Newton's Law of Cooling model

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Hey Folks,


I was showing my students Newton's Law of cooling (precalc class) and one of my students pointed out that this doesn't really model the cooling of an object, he said that he had recently learned in chemistry that the temperature of the object that is cooling actually dips down below the "room temperature" and then asymptotically approaches it from below.

I admitted ignorance, its not my area but am curious to learn about this, if this is the chase. So my question: Given a cup of coffee at 110 degrees (for example) in a room at 65 degrees will the coffee ever have a temperature lower than 65 degrees.

Thanks,

Kevin
 

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Tide
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That's a little tricky. The problem is that the temperature of the liquid isn't really uniform until thermal equilibrium is achieved. What the student left out of his/her explanation is that evaporative cooling is taking place at the exposed surface of the coffee thereby cooling SOME of the liquid to below room temperature (i.e. the hottest molecules leave by evaporation leaving cooler molecules behind). But the remaining molecules are interacting with the hotter ones below it.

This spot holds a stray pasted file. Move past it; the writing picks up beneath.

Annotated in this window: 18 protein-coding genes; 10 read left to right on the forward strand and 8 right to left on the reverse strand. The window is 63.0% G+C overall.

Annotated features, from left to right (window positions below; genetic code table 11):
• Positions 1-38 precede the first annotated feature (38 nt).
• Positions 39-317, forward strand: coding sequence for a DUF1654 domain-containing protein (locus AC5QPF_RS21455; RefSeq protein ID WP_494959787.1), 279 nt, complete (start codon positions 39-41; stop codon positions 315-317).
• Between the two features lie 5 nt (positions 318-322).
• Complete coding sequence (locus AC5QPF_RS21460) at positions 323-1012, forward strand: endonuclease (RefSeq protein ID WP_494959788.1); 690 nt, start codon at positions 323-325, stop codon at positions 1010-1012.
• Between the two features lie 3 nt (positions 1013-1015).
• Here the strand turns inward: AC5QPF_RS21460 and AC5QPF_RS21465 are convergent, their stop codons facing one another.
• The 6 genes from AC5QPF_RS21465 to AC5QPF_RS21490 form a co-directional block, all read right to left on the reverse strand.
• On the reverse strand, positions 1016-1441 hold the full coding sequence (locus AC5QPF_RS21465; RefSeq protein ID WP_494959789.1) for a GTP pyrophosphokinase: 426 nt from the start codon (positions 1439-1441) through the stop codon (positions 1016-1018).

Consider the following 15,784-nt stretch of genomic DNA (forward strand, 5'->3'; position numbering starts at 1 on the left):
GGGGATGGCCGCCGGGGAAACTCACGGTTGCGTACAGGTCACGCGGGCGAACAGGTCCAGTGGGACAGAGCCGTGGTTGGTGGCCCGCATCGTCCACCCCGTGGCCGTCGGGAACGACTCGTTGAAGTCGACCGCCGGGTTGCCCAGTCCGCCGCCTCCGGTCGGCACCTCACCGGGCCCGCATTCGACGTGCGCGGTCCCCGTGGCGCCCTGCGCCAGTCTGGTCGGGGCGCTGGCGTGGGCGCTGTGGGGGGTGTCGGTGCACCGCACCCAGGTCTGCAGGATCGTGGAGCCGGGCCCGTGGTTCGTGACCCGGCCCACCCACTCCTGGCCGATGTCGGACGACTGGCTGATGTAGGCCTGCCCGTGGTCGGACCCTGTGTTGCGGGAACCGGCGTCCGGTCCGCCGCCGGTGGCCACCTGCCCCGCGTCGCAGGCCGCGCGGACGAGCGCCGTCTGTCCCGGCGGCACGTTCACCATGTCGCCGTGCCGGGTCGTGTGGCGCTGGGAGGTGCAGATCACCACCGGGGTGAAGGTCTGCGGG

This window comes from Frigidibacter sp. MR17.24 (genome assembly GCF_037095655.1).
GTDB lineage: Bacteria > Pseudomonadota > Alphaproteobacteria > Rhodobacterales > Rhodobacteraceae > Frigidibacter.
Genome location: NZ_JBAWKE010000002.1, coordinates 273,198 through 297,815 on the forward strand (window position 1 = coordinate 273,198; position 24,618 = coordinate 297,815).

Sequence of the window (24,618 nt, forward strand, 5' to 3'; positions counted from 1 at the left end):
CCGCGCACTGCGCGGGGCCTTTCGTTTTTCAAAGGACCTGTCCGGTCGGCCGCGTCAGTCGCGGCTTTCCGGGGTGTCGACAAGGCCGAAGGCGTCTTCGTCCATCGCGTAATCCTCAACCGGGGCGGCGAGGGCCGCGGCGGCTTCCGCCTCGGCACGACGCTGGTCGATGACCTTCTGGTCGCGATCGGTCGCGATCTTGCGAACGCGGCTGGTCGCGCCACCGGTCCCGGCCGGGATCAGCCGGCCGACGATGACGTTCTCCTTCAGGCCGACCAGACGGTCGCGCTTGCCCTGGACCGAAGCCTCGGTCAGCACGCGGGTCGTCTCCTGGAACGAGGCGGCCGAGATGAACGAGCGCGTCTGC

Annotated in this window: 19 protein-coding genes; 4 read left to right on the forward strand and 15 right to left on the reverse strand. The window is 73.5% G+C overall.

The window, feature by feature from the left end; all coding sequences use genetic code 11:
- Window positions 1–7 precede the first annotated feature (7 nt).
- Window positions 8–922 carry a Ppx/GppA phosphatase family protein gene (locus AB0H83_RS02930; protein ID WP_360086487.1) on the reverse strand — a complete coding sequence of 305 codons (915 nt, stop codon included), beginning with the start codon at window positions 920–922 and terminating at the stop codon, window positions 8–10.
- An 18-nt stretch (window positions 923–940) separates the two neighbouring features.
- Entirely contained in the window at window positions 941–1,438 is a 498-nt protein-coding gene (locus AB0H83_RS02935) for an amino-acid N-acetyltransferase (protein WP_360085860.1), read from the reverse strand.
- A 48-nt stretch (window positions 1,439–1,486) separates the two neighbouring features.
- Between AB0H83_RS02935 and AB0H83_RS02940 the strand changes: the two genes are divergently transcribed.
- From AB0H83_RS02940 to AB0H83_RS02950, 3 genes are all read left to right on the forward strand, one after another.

The details of how a liquid undergoing evaporation and with nonuniform temperature throughout its volume approaches equilibrium is complicated. Newton's Law of cooling doesn't account for those details but often provides a decent approximation.
 

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